The Western Ghats in India and Sri Lanka are well known biodiversity hotspots, with a rich diversity of amphibian species. Both these regions have high density of amphibian endemism, which means that many of the species of amphibians found here are found nowhere else on Earth. Over 85% of amphibian species found in Sri Lanka are endemic, making this island nation have the highest amphibian endemism in Asia.
A collaborative effort by researchers from the University of Delhi, India, University of Peradeniya, Sri Lanka, University of Sri Jayewardenepura, Sri Lanka, Savitribai Phule Pune University, India, Zoological Survey of India, India, University of Kelaniya, Sri Lanka and Guangxi University, China has led to a new species of frog-- Uperodon rohani or Rohan’s globular frog being described from Sri Lanka. The new species was revealed during the revision of the South Asian species of frogs in the Uperodon genus using an integrative taxonomic approach, which uses a combination of morphological studies and DNA bar-coding. The study was published in the prestigious Zootaxa journal.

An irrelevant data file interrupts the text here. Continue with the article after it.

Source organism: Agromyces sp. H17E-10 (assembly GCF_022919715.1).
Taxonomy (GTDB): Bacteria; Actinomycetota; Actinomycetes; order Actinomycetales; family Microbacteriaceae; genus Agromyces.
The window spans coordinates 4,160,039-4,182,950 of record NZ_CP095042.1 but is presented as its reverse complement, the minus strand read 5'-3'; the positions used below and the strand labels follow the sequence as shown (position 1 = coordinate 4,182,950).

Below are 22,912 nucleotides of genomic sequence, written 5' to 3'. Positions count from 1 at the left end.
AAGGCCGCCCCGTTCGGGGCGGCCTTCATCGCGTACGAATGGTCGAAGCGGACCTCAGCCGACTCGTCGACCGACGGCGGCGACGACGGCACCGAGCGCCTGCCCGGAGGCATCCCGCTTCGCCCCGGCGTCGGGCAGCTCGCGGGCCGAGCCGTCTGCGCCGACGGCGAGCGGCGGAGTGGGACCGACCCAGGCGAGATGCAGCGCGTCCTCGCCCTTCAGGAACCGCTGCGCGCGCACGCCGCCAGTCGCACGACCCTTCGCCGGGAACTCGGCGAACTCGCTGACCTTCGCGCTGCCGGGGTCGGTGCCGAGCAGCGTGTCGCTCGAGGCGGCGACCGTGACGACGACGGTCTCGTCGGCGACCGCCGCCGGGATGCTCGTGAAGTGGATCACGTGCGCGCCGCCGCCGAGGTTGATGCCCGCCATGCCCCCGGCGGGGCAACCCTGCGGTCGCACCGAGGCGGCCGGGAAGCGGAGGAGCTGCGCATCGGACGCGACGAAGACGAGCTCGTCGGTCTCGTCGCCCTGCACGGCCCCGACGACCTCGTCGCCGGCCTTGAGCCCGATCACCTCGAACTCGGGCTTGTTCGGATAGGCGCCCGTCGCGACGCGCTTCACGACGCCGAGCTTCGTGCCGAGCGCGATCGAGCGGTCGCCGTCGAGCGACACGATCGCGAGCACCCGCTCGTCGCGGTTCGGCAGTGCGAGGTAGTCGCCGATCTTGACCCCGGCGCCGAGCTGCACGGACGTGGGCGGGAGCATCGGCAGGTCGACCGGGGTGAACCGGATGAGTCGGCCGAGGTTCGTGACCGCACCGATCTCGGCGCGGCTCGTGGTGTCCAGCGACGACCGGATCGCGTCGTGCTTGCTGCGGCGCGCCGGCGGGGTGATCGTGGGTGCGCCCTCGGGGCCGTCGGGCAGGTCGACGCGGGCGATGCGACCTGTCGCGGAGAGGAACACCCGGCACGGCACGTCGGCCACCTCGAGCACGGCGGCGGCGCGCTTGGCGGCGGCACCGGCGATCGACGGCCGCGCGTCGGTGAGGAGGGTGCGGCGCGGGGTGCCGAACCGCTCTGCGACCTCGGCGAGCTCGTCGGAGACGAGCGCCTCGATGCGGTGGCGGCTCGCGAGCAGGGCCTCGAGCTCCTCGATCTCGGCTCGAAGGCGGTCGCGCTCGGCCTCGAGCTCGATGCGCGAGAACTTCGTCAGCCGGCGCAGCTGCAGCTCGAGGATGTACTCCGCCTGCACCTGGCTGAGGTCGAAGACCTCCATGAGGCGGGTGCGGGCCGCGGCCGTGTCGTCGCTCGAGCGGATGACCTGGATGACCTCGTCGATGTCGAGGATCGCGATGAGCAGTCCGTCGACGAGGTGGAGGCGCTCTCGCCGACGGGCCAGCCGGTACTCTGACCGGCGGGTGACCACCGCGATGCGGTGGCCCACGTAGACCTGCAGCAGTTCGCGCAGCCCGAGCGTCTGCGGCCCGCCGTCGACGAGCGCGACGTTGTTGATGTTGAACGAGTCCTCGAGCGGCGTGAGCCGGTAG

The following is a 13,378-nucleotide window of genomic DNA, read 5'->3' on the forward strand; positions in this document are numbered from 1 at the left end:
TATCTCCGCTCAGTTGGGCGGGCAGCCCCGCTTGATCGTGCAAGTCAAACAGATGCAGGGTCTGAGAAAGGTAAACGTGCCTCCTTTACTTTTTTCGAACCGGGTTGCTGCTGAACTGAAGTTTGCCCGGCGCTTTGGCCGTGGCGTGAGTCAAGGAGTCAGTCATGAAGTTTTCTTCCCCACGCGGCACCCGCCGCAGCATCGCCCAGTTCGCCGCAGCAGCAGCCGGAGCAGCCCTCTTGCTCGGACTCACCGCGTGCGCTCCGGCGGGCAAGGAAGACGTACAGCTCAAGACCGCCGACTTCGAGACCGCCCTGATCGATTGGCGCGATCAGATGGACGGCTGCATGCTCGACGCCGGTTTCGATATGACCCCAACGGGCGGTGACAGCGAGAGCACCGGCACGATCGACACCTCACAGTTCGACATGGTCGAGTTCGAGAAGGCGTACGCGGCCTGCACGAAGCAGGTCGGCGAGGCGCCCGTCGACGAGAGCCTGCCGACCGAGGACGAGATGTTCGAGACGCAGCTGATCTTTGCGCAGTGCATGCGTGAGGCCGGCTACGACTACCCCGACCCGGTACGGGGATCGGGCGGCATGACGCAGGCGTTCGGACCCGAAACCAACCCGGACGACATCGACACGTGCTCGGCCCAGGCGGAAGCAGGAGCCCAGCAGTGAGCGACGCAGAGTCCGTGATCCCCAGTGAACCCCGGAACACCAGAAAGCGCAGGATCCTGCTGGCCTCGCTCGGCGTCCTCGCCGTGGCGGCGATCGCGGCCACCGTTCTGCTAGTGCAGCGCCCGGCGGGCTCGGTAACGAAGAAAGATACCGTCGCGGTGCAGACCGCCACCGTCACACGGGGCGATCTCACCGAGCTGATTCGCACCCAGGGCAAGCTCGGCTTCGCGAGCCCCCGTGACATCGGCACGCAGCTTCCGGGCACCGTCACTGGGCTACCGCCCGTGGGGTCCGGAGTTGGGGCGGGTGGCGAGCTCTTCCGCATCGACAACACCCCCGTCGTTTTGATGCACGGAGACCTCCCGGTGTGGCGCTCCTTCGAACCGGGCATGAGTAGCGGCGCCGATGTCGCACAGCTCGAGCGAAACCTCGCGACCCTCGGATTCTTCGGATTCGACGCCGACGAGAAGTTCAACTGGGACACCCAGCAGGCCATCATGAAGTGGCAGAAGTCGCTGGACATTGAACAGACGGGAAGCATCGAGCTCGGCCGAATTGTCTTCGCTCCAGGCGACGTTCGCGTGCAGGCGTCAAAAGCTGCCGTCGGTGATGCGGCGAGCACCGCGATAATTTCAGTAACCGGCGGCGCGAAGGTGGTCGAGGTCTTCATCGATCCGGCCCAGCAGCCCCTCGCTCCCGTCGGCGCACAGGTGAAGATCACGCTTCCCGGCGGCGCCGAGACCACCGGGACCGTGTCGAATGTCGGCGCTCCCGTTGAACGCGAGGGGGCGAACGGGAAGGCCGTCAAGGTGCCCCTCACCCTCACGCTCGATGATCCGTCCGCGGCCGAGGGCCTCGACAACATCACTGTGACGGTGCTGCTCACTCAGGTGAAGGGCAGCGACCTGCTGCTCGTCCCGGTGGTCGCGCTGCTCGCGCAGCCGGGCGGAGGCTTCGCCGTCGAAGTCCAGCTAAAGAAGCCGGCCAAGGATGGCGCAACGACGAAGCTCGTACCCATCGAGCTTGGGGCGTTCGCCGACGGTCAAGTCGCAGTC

Currently, there are 12 known species in the South Asian genus of globular frogs, most of which are largely found in India and Sri Lanka. In this study, the researchers reviewed the taxonomy of all the species in this genus and studied their distribution, calling pattern, breeding behaviour, and physical characteristics of adults and tadpoles. Data for the research was collected from the Western Ghats - Sri Lanka biodiversity hotspot, between 2002 and 2015.
Speaking about the new discovery, the researchers say that this species was widely mistaken to be the Indian species Uperodon variegatus. DNA analysis and morphological comparisons showed that the species in Sri Lanka is indeed a distinct species, and was named U. rohani. It was named after taxonomist Rohan Pethiyagoda, for his extensive contribution to biodiversity research on amphibians and fish in Sri Lanka.
U. rohani is endemic to Sri Lanka and is distributed across the country. According to the researchers, it is very closely related to U. variegatus with similar physical and genetic characteristics. However, they can be differentiated by certain physical characteristics such as: the snout length of U. rohani is almost the same as the diameter of its eye whereas the snout length of U. variegatus is relatively longer than its eye; and U. rohani’s head is relatively narrower as compared to the relatively wider head of U. variegatus.
In the last decade alone, over 160 species of frogs have been discovered from the Western Ghats - Sri Lanka biodiversity hotspot. With increase in amphibian research in this region and the advancement of taxonomic techniques and tools, our understanding of amphibian classification and nomenclature is fast improving.